Film Review: Black Mother



There are many types of documentaries out there. Some are heavily reliant on archive footage to tell a story whilst others have the benefit of having the central protagonist on hand to spill the beans. A few brave souls go a step further and create something which sits somewhere betwixt film and art. The ‘Qatsi’ trilogy and Man with a Movie Camera take a more observational approach whilst A Spell to Ward Off the Darkness and Phantom Cowboys opts for expressive meditation.

Khalik Allah latest film Black Mother follows a poetic path. Following on from his breakout Field Niggas, the American director trains his camera on the Jamaican people. Travelling around the country he takes in bustling cities and lush countryside, meeting ordinary Jamaicans on the quest to get a sense of their past, present and future. Creating mesmeric and experimental collages, he uses a range of shades and hues to paint a vivid picture.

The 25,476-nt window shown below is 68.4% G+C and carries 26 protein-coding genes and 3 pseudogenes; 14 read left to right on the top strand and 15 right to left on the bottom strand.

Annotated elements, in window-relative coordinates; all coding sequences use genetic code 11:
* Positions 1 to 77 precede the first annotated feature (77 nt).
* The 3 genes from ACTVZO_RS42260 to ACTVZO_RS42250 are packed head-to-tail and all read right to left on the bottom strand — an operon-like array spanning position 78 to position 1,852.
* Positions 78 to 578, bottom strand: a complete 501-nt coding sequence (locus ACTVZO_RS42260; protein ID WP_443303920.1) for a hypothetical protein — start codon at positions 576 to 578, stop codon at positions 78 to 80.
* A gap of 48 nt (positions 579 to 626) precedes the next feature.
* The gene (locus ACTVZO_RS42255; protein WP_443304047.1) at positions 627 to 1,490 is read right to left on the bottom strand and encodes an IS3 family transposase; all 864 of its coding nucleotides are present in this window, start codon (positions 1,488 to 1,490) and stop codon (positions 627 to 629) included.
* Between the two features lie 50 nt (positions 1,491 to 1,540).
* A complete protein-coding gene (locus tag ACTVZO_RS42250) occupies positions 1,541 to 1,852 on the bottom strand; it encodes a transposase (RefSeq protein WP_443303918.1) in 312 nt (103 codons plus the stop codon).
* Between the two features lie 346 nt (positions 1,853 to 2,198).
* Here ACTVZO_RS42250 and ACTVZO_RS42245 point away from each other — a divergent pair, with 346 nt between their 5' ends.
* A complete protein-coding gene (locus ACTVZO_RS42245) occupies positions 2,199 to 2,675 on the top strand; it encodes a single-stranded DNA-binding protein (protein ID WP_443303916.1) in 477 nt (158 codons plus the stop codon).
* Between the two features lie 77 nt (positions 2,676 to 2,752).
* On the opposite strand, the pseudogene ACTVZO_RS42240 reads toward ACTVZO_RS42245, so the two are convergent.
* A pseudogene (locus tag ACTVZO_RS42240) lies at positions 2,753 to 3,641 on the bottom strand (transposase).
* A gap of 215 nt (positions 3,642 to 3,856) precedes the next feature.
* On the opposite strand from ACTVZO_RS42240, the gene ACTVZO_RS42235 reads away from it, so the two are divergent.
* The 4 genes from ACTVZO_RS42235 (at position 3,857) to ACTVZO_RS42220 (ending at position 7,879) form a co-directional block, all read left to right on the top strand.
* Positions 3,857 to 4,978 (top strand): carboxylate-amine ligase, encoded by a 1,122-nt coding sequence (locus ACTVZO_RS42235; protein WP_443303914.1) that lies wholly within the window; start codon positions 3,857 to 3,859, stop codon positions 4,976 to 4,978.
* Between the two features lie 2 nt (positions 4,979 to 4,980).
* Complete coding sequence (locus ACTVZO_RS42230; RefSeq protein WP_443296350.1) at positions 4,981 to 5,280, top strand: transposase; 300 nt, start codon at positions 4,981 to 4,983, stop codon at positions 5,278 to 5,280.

Much of Black Mother is shot in black and white 16mm film which allows it to transcend the ages, creating a historical document which isn’t suspended in time. This lyrical approach instils it with an aura of timelessness, and whilst certain sections may date it, they do not define it. As the narration darts around between centuries, the outline of a nation is born. Like a spectre, Black Mother floats through history to create an eerie portrait of a people.

Black Mother is out in cinemas from 2 November.

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